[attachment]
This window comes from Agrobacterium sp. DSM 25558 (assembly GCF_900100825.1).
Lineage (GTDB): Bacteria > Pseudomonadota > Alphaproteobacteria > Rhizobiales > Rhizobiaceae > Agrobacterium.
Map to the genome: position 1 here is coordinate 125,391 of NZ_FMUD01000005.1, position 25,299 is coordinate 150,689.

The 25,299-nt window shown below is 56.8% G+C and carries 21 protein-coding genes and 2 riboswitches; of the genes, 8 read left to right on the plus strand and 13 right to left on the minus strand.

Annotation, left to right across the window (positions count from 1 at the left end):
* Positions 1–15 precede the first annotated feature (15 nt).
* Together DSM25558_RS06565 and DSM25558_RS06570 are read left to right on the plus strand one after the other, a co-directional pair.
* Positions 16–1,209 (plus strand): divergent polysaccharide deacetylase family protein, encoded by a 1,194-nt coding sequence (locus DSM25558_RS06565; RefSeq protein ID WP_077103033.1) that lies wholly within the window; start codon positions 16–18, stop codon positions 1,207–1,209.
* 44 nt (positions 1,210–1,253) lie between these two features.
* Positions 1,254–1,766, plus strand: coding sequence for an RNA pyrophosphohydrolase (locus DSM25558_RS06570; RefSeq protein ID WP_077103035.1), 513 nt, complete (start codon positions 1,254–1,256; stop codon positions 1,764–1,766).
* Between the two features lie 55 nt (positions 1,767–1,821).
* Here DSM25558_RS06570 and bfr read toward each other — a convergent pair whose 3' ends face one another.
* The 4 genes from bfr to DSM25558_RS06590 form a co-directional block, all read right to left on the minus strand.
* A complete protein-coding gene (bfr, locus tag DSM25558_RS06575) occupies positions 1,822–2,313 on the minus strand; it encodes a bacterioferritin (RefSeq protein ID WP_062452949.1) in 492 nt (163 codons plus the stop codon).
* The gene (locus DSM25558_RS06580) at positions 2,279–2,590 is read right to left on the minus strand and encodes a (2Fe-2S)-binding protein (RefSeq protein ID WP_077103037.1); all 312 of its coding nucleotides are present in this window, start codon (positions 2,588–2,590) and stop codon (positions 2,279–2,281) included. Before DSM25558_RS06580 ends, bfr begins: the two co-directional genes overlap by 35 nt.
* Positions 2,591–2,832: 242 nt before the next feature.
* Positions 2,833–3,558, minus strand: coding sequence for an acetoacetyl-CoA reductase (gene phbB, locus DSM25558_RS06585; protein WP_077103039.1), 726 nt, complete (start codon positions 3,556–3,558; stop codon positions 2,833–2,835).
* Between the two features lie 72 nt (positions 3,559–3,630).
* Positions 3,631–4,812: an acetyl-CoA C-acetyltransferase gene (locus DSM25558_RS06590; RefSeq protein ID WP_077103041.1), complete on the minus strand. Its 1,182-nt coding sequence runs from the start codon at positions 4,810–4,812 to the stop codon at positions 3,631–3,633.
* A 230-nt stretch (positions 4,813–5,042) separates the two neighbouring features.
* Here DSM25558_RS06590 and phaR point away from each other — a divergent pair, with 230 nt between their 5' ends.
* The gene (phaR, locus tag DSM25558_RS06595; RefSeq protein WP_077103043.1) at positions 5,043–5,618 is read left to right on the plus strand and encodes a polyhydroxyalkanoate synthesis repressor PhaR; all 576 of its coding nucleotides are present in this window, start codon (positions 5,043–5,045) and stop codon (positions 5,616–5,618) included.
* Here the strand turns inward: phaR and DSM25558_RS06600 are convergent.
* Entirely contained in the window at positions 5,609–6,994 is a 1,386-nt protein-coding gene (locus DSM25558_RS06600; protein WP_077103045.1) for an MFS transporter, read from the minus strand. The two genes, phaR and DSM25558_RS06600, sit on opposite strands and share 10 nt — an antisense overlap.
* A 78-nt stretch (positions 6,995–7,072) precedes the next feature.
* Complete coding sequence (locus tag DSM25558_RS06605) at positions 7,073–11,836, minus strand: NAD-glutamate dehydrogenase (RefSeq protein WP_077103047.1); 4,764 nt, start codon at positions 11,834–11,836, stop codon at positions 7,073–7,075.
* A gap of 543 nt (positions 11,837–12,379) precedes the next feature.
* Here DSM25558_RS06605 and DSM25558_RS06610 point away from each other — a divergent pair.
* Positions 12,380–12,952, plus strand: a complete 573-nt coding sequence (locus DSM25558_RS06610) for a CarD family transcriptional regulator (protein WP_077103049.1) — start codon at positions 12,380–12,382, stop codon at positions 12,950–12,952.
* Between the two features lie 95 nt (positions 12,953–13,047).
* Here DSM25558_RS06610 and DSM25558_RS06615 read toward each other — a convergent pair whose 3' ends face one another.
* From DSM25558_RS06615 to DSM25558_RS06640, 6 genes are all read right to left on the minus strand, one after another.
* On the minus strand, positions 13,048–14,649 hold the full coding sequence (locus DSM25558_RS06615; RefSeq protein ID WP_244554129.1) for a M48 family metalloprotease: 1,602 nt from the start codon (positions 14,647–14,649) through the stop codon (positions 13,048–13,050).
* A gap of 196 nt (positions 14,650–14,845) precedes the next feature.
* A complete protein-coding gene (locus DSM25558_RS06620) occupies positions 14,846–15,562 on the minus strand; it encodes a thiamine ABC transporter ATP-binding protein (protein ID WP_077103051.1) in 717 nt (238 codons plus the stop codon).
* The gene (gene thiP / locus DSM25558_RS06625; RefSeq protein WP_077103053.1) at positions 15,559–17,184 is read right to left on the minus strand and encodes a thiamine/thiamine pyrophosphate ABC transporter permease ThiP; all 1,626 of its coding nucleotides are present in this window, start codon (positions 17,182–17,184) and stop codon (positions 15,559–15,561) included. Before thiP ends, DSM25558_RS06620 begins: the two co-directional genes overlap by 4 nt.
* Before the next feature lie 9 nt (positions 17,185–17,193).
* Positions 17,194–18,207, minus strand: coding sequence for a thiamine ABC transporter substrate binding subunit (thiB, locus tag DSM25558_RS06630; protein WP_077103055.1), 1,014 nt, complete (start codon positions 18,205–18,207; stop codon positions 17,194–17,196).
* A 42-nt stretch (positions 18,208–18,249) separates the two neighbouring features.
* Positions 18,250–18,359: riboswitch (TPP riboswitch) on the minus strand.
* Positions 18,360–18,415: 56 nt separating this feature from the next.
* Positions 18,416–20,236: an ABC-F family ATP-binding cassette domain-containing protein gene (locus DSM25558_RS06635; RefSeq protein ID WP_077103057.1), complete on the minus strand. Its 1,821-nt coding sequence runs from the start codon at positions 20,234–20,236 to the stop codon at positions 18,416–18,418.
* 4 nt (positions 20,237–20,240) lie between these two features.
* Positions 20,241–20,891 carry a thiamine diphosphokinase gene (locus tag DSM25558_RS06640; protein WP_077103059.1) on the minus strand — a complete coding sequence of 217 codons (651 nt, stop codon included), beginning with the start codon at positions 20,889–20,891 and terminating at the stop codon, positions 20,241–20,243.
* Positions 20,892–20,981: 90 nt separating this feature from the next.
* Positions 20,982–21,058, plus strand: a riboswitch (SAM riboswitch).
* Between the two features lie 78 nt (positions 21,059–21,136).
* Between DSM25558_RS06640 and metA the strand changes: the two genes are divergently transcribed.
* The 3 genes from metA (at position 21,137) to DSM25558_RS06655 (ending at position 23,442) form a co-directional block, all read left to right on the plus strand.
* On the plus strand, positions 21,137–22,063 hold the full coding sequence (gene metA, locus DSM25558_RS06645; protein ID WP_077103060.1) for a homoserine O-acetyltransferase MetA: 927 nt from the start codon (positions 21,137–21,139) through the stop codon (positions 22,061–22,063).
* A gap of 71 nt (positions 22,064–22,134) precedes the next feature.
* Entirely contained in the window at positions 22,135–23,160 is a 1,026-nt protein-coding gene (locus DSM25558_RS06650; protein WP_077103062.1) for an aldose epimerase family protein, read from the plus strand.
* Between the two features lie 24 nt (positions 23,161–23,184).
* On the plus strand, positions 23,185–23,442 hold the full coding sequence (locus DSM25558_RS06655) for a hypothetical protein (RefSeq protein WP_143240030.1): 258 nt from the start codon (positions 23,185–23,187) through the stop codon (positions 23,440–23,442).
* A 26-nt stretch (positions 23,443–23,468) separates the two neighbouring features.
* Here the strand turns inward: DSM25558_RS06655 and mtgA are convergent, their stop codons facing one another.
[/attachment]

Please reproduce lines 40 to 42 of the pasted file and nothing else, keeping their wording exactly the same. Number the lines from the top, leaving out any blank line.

* Positions 18,250–18,359: riboswitch (TPP riboswitch) on the minus strand.
* Positions 18,360–18,415: 56 nt separating this feature from the next.
* Positions 18,416–20,236: an ABC-F family ATP-binding cassette domain-containing protein gene (locus DSM25558_RS06635; RefSeq protein ID WP_077103057.1), complete on the minus strand. Its 1,821-nt coding sequence runs from the start codon at positions 20,234–20,236 to the stop codon at positions 18,416–18,418.